Are we living through the movie “Idiocracy”?
In that spoof, Americans were dumbed down by a diet of silly television shows and stupid advertising, as well as porn stars and wrestlers famous for being famous. That led voters to elect political leaders who took the nation to the verge of starvation because they did not know to water crops.
Well, that’s an old satire.
But what can you say about today’s real life congressional leaders?
It is no joke to watch them standing by in the last month as social media companies give platforms to gunmen to plan violence online. One even live-streamed murder.
After the massacres, the social media platforms featured lies about the shootings being phony “false flag” operations staged by actors. Fake photos were posted to mislead people into thinking one gunman was transgender.
And this comes on top of the daily online flood of hate speech, conspiracies, racism and outright lies that divide Americans.
This crisis of disinformation demands a response from Congress to protect the American people against a threat to democracy and national security.
But in the last month, Washington politicians looked the other way while Nina Jankowicz, a 33-year-old cybersecurity expert, was forced to halt her effort at the Department of Homeland Security (DHS) to alert Americans to the lies, propaganda, and conspiracies on social media.
She was forced to quit by the online bullies she was assigned to control.
She was subjected to “mischaracterizations across social media and websites [run by far-right operatives] with the aim of discrediting and attacking anyone who seeks to challenge them,” according to The Washington Post.
Jankowicz’ foes tarred her as potential censor with the power of dystopian novelist George Orwell’s ominous “Big Brother,” a big government enforcer deciding what is true and what is false.
No government official was given the power to take down anything. The new agency had no power of enforcement. It was simply an attempt to keep track of all the online trash being found by various law enforcement agencies.
Yet Republicans in Congress played politics. They blamed the Biden administration for failing to anticipate smears coming from the right. And they faulted DHS for giving the new agency an awkward name: “Disinformation Governance Board.” Not a word about the trolls or the bots.
In the last decade, leaked documents from big tech companies, congressional testimony and news investigations all prove that the free market has not been able to curb the bullying, smears, phony images, and political manipulation being allowed by social media companies like Facebook, Twitter and Snapchat.
That leaves government as the only viable route to regulation and oversight necessary to stop these companies from destroying democracy for profit.
I am sympathetic to the “slippery slope” argument. I detest censorship in any form, either from government or from private companies.
Twelve years ago, I was fired by NPR for telling my then-colleague Bill O’Reilly on Fox News that in the days after the terrorist attacks of September 11th, 2001, I got nervous when I saw people dressed in Muslim garb boarding an airplane .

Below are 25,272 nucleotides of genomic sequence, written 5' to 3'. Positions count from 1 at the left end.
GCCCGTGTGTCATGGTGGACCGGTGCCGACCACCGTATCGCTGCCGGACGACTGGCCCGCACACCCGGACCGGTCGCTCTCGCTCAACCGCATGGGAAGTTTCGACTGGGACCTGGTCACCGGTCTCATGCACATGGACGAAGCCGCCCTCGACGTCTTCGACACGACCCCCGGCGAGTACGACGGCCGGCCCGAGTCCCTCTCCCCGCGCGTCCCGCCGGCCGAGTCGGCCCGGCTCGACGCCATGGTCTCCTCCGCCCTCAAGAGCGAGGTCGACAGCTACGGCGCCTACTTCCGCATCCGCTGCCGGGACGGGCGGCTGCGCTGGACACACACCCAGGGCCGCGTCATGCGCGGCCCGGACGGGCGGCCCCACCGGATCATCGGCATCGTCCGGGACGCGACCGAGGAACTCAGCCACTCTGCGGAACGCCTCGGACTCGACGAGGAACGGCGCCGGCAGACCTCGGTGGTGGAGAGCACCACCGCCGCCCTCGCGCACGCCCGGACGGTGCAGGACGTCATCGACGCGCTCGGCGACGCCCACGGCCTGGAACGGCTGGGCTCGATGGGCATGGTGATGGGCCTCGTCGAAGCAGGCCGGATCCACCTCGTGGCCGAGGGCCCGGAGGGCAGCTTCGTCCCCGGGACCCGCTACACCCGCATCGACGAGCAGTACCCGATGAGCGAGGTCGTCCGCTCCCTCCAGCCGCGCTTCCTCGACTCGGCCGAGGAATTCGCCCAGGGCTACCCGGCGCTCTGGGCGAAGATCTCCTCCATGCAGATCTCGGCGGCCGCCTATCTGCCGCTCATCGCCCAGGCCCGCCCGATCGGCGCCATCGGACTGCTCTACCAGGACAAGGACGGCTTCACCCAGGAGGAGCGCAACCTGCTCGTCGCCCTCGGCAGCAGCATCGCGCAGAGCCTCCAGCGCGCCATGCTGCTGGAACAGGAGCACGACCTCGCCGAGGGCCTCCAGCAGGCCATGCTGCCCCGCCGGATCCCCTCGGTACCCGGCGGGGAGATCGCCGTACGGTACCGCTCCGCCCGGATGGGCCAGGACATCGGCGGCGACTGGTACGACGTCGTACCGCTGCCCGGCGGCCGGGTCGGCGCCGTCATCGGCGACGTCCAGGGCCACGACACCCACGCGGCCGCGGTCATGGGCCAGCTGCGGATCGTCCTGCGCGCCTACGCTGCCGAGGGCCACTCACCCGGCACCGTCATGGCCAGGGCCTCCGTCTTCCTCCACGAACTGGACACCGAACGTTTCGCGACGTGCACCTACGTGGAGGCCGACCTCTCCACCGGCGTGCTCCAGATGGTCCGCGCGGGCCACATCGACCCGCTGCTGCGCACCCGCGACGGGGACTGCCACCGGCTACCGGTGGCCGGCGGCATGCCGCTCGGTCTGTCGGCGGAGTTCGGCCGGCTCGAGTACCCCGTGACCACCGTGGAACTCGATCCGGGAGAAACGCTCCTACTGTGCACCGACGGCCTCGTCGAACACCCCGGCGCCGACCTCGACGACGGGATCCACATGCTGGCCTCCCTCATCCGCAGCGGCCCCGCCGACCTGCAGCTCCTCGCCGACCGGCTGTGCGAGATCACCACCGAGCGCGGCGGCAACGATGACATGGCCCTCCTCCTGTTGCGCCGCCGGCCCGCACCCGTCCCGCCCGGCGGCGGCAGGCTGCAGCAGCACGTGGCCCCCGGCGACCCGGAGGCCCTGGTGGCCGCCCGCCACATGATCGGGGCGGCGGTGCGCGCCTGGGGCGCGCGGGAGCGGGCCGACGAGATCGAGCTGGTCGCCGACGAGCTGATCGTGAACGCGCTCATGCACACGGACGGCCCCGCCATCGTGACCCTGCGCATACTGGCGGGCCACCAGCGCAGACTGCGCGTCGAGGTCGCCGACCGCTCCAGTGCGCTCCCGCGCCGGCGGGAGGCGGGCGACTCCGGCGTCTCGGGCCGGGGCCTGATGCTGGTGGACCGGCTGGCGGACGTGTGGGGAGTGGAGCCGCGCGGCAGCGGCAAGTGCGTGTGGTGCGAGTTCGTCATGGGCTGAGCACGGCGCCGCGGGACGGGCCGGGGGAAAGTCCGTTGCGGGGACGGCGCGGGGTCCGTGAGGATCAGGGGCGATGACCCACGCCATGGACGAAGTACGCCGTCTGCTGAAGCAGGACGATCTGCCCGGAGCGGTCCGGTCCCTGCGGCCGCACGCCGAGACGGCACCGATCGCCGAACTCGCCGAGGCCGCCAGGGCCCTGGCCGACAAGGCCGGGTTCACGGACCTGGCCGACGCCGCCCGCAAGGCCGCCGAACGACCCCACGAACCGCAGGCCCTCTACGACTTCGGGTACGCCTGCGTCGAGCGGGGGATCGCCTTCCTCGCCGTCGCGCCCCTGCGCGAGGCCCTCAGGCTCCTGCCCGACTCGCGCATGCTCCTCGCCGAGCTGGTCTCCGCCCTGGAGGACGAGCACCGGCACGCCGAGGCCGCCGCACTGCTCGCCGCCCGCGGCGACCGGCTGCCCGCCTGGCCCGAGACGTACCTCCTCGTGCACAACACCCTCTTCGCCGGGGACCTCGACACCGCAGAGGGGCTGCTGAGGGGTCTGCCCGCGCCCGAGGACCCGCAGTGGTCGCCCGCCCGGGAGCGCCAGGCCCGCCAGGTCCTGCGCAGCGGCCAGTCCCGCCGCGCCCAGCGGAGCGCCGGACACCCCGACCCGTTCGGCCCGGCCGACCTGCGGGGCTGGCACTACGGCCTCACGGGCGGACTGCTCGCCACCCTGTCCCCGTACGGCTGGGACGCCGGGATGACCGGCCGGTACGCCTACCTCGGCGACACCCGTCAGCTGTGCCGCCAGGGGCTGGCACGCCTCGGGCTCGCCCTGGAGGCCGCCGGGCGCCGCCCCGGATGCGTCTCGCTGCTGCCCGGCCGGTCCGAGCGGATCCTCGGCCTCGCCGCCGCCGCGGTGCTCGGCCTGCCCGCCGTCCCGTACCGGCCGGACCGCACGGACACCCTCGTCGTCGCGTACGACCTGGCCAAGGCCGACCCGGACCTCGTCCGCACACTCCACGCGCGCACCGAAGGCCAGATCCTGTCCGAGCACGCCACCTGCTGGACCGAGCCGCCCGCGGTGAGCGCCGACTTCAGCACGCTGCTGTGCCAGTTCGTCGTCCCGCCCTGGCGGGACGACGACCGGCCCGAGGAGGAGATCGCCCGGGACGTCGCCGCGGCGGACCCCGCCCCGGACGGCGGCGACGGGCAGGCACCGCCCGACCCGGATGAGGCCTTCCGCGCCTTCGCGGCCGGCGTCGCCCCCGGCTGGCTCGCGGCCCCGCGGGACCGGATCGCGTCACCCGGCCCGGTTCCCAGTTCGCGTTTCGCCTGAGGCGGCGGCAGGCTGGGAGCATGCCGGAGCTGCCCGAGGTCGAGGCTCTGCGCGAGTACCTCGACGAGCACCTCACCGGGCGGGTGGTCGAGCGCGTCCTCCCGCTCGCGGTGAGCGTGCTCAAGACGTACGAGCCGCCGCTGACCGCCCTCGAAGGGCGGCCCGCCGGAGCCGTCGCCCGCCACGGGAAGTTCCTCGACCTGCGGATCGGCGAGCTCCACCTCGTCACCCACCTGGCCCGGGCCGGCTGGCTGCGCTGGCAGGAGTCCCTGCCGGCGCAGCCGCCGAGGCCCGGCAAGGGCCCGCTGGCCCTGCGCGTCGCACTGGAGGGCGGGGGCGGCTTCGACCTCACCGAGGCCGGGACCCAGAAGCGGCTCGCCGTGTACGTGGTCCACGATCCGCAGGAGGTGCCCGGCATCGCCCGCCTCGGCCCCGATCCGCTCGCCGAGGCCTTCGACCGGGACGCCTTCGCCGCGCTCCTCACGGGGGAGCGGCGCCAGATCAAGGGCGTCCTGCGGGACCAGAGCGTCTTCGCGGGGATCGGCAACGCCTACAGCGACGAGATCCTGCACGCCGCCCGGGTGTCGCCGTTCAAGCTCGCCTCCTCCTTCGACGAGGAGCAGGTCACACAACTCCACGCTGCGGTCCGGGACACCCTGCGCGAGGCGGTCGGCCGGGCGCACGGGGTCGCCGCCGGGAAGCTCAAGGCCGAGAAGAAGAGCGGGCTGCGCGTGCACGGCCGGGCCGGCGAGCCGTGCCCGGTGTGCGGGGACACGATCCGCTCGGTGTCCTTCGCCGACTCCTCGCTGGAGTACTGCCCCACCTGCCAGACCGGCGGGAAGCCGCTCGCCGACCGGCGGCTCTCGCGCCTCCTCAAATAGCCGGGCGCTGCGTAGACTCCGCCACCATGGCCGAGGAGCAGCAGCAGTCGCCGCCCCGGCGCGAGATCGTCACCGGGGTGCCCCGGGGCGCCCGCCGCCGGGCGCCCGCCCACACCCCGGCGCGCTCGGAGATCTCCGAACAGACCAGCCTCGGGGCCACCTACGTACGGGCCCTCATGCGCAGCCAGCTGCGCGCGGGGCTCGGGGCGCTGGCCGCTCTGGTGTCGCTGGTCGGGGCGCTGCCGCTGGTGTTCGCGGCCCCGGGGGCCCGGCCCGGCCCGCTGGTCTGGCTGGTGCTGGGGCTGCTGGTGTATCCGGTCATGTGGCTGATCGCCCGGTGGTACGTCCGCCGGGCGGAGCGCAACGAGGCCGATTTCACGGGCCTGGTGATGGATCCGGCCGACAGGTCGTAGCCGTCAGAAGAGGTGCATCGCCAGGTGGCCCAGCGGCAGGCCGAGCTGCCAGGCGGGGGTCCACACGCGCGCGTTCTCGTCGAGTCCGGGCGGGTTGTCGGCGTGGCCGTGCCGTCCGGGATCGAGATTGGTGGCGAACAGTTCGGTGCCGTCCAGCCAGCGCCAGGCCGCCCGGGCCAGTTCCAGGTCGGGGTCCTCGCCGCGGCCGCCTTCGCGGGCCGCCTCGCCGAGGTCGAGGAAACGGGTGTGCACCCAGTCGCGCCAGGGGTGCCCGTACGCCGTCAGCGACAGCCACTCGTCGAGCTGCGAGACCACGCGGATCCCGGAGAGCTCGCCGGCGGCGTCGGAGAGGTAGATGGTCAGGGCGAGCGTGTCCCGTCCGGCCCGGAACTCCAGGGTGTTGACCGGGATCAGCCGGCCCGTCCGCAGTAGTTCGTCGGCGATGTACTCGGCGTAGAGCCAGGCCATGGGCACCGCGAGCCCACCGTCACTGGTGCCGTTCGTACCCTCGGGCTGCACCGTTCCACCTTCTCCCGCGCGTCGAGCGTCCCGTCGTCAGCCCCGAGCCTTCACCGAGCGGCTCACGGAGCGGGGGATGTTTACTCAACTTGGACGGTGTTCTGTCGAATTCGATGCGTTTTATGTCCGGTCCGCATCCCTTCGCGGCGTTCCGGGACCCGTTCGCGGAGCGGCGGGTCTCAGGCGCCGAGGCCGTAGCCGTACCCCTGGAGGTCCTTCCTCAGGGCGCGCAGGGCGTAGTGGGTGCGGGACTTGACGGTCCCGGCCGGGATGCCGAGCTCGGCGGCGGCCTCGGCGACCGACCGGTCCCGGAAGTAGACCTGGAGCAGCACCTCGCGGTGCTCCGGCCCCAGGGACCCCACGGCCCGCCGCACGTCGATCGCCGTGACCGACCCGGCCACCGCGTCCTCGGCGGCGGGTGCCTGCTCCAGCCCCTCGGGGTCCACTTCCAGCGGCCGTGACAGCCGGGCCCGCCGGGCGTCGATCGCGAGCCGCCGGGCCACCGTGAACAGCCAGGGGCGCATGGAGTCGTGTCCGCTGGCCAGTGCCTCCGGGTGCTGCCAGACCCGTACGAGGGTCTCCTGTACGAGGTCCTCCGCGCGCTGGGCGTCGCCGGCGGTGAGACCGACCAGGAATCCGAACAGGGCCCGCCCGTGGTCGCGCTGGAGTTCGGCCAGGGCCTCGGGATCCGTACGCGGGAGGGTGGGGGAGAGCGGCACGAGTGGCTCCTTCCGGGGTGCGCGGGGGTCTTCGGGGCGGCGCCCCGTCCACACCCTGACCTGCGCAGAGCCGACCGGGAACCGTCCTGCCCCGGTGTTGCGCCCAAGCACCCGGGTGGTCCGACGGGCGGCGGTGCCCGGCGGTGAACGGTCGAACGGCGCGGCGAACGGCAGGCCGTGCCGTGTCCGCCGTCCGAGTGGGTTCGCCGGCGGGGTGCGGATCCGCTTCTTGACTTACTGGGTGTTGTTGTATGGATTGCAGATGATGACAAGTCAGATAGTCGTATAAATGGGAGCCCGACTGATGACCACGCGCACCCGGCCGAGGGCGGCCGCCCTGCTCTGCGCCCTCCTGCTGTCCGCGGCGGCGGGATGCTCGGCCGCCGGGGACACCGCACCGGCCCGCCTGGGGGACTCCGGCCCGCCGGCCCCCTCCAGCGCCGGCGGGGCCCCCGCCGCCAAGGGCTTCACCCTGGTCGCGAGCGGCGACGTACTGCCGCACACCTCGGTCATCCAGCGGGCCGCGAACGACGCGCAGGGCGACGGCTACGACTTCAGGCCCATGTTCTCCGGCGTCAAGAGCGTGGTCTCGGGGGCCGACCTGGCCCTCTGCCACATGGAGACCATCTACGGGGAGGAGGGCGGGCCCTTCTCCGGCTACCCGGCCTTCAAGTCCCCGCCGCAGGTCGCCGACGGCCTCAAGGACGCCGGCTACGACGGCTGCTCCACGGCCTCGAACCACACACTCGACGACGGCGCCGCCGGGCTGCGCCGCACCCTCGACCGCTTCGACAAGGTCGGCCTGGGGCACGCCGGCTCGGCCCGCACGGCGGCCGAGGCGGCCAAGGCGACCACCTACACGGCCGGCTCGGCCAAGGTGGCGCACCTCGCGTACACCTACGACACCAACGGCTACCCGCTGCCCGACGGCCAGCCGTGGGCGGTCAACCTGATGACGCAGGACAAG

By acknowledging my personal fears, I was making the case for honest debate in the face of online bigotry and fearmongering about construction of an Islamic mosque near the site of the 9/11 attacks.
My point was to prevent Americans from falling into policy mistakes again, like the denial of constitutional rights for Japanese-Americans who were interned during the Second World War.
But my argument was lost on the politically correct crowd who quickly labeled me an anti-Muslim bigot in need of psychiatric help.
As I wrote in my book about that episode, “Muzzled — The Assault on Honest Debate,” many people only want to hear news and opinion that confirms their preexisting point of view.
But there is a difference between disinformation and censorship.
For the last decade, the internet has created a feast of disinformation, sending people down rabbit holes of anger, hate and mockery where they never hear a different point of view.
Now Congress says constitutional protection of free speech prevents any step to rein in online hate or, in the case of the Buffalo and Uvalde massacres, bullying trolls who carry out murder.
In the past, Congress refused to do anything while bots under the control of foreigners interfered in US politics. They are similarly silent about human traffickers using the internet for evil.
Studies have shown that tech firms employ algorithms to elevate hateful, violent content because it is addictive, money-making clickbait.
Meanwhile, Congress acts as if Supreme Court Justice Oliver Wendell Holmes never wrote that the Constitution’s protection of free speech is not a license for anyone to yell fire in a crowded theatre.
Today’s provocateurs yell much worse on the internet.
Yet the politicians are standing idle.
They refuse to confront disinformation. They look away from the shower of white supremacist hatred toward Black people, immigrants, Asians and Jews.
And from Uvalde to Buffalo and beyond, the online attacks continue. Some lead to real blood and death.
This is no movie — we are living the real “Idiocracy.”
Juan Williams is an author, and a political analyst for Fox News Channel.